In fact, assuming the home’s structure is in good shape, home flippers should focus most on fast and low-cost aesthetics such as interior and exterior paint, flooring, and décor fixtures. It’s also important for flippers to avoid “over-improving” the home, which means increasing its value significantly beyond its neighbourhood comparables, which can make the home tough to resell. Working with an appraiser and listing agent during this time can help keep renos within an appropriate context.
If the home will be for your own personal use, though, your own needs and enjoyment should take higher priority. In these instances, AICanada says dollars are well spent on:
- Finishing a basement
- Modernizing the garage
- Adding a sunroom or other addition to square footage
- Building a backyard deck
- Energy-efficient updates
Factor in Financing and Holding Costs
Of course, you’ll need a plan for paying for your renovations. While funding may come out of proceeds from a previous home sale or savings on your purchase, many Canadians take out debt. Those with built-up equity, or who put down sizeable down payments, may be able to pull money out of the property’s value via a Home Equity Line of Credit, which is a revolving debt that only needs to be paid back when the home is sold.
Other options include taking out a normal Line of Credit or using a mortgage purchase plus program, where reno costs can be rolled into your home’s financing and amortized over your mortgage’s lifetime. Regardless of your borrowing method, though, it’s important to build your debt-servicing costs into your budget. Today’s interest rates are low, making it cheap to borrow, but this can fluctuate over time.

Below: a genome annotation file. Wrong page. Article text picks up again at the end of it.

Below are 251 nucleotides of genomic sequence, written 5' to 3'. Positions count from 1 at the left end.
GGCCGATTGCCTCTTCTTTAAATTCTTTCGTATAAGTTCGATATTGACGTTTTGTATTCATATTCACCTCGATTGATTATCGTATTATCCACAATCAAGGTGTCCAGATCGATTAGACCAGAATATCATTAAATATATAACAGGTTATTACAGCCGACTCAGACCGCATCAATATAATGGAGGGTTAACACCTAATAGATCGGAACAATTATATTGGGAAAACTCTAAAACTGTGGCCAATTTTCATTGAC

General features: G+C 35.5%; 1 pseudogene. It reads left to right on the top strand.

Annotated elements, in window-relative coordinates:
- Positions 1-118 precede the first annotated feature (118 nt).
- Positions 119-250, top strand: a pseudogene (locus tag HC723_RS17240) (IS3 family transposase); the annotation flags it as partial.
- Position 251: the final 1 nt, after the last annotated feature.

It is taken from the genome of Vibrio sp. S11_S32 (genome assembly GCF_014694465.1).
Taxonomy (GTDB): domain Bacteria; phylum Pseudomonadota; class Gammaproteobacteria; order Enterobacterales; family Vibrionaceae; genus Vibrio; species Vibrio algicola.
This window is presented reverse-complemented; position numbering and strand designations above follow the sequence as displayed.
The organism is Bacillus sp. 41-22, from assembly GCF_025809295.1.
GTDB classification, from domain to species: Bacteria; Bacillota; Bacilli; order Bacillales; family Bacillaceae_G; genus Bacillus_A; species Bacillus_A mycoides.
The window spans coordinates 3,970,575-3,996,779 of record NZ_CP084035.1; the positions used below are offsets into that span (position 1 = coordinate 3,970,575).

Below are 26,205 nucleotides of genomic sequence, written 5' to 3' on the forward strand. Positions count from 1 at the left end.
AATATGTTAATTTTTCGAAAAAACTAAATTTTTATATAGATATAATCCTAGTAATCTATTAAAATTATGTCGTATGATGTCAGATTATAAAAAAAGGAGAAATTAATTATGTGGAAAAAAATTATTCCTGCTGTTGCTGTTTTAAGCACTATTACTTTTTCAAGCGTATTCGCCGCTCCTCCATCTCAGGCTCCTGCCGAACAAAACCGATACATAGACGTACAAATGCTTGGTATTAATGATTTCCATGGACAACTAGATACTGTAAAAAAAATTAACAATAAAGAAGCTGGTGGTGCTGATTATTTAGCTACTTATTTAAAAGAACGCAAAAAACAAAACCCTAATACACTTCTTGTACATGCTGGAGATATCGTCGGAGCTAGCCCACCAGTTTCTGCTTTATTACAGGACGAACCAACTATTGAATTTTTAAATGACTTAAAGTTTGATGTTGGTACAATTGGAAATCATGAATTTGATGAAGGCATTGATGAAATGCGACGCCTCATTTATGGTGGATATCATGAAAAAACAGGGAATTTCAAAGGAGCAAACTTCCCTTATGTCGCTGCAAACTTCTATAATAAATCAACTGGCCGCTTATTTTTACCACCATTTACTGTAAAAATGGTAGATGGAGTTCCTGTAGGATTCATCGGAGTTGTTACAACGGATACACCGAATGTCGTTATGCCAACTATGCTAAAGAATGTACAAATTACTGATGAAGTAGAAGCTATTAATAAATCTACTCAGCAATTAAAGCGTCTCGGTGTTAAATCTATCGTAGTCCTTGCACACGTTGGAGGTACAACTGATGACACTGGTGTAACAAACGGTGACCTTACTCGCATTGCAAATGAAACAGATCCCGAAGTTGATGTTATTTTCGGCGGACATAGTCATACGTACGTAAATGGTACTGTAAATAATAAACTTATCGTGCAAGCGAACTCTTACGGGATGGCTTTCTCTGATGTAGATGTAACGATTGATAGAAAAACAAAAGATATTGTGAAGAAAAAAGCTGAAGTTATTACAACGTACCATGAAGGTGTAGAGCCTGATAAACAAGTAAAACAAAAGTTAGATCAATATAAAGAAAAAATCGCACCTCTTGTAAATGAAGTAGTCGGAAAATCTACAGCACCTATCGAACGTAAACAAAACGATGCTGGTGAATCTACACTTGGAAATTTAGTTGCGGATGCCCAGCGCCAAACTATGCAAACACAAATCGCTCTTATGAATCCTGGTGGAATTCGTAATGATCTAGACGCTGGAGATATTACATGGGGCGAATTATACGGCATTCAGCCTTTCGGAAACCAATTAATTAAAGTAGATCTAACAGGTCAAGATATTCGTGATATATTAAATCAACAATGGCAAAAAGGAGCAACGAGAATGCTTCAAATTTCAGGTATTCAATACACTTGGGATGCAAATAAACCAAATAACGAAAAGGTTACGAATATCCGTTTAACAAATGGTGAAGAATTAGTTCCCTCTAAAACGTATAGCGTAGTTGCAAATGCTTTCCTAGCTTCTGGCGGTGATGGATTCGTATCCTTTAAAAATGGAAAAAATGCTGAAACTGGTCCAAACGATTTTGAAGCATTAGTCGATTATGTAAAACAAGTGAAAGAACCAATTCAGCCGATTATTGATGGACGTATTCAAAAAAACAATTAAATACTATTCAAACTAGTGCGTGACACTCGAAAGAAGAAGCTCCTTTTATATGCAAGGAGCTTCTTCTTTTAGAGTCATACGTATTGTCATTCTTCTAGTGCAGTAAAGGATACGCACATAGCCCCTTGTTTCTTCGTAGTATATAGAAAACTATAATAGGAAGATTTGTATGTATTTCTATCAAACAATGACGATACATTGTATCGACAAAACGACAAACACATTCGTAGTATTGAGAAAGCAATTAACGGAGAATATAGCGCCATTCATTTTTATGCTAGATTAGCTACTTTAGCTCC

It’s also important to take into account the opportunity cost of the home not being used while renovations are underway; you’ll still need to pay any mortgage payments, property taxes, and utility costs, even if it’s not being dwelled in. As well, if you are living elsewhere, you’ll be paying for those shelter costs until you can move into your newly-renovated dream home.
Beware of HST Costs
Finally, buyers should know that if they “substantially renovate” their home –meaning more than 90% of it has been improved – it will be re-classified by the CRA as a new build, and they’ll need to pay HST (13%) on its newly-appraised value. This is usually based on the final square footage or room ratio of the home – for example, if nine out of 10 rooms have been renovated, it qualifies as “substantial”. However, there are rebates available at both provincial and federal levels. The federal rebate refunds up to $6,300 for homes with a fair market value up to $450,000, while provincially you could receive 75% back, up to $24,000, on the first $400,000 of the home’s value.
Consider All Costs Before You Build
The bottom line is, renovating a home is a huge endeavour, from a financial, physical, and planning perspective. It’s important to seek out the necessary supports and experts each step of the way to ensure the project stays on budget and remains profitable – otherwise your fixer-upper strategy could leave a house-sized hole in your financial plan.